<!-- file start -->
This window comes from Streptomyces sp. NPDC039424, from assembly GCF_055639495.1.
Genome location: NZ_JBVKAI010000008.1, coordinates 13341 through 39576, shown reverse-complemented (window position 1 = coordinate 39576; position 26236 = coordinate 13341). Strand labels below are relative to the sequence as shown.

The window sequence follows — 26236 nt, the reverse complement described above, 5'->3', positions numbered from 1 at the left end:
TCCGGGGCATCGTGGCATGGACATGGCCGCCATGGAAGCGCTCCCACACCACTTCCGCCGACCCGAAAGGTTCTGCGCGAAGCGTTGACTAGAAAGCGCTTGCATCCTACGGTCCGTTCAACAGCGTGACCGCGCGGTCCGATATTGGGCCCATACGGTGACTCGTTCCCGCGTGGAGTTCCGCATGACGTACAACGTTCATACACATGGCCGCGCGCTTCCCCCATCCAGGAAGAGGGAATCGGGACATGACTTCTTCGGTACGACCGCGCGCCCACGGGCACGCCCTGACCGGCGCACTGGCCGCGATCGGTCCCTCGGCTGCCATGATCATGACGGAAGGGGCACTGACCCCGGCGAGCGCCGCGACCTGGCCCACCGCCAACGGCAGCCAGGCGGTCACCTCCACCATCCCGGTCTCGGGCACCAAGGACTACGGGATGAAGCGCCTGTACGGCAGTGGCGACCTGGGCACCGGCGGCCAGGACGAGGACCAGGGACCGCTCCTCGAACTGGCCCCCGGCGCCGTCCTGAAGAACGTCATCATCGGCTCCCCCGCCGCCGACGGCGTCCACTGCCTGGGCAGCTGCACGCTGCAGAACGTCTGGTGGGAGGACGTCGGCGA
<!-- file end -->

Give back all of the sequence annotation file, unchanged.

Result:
This window comes from Streptomyces sp. NPDC039424, from assembly GCF_055639495.1.
Genome location: NZ_JBVKAI010000008.1, coordinates 13341 through 39576, shown reverse-complemented (window position 1 = coordinate 39576; position 26236 = coordinate 13341). Strand labels below are relative to the sequence as shown.

The window sequence follows — 26236 nt, the reverse complement described above, 5'->3', positions numbered from 1 at the left end:
TCCGGGGCATCGTGGCATGGACATGGCCGCCATGGAAGCGCTCCCACACCACTTCCGCCGACCCGAAAGGTTCTGCGCGAAGCGTTGACTAGAAAGCGCTTGCATCCTACGGTCCGTTCAACAGCGTGACCGCGCGGTCCGATATTGGGCCCATACGGTGACTCGTTCCCGCGTGGAGTTCCGCATGACGTACAACGTTCATACACATGGCCGCGCGCTTCCCCCATCCAGGAAGAGGGAATCGGGACATGACTTCTTCGGTACGACCGCGCGCCCACGGGCACGCCCTGACCGGCGCACTGGCCGCGATCGGTCCCTCGGCTGCCATGATCATGACGGAAGGGGCACTGACCCCGGCGAGCGCCGCGACCTGGCCCACCGCCAACGGCAGCCAGGCGGTCACCTCCACCATCCCGGTCTCGGGCACCAAGGACTACGGGATGAAGCGCCTGTACGGCAGTGGCGACCTGGGCACCGGCGGCCAGGACGAGGACCAGGGACCGCTCCTCGAACTGGCCCCCGGCGCCGTCCTGAAGAACGTCATCATCGGCTCCCCCGCCGCCGACGGCGTCCACTGCCTGGGCAGCTGCACGCTGCAGAACGTCTGGTGGGAGGACGTCGGCGA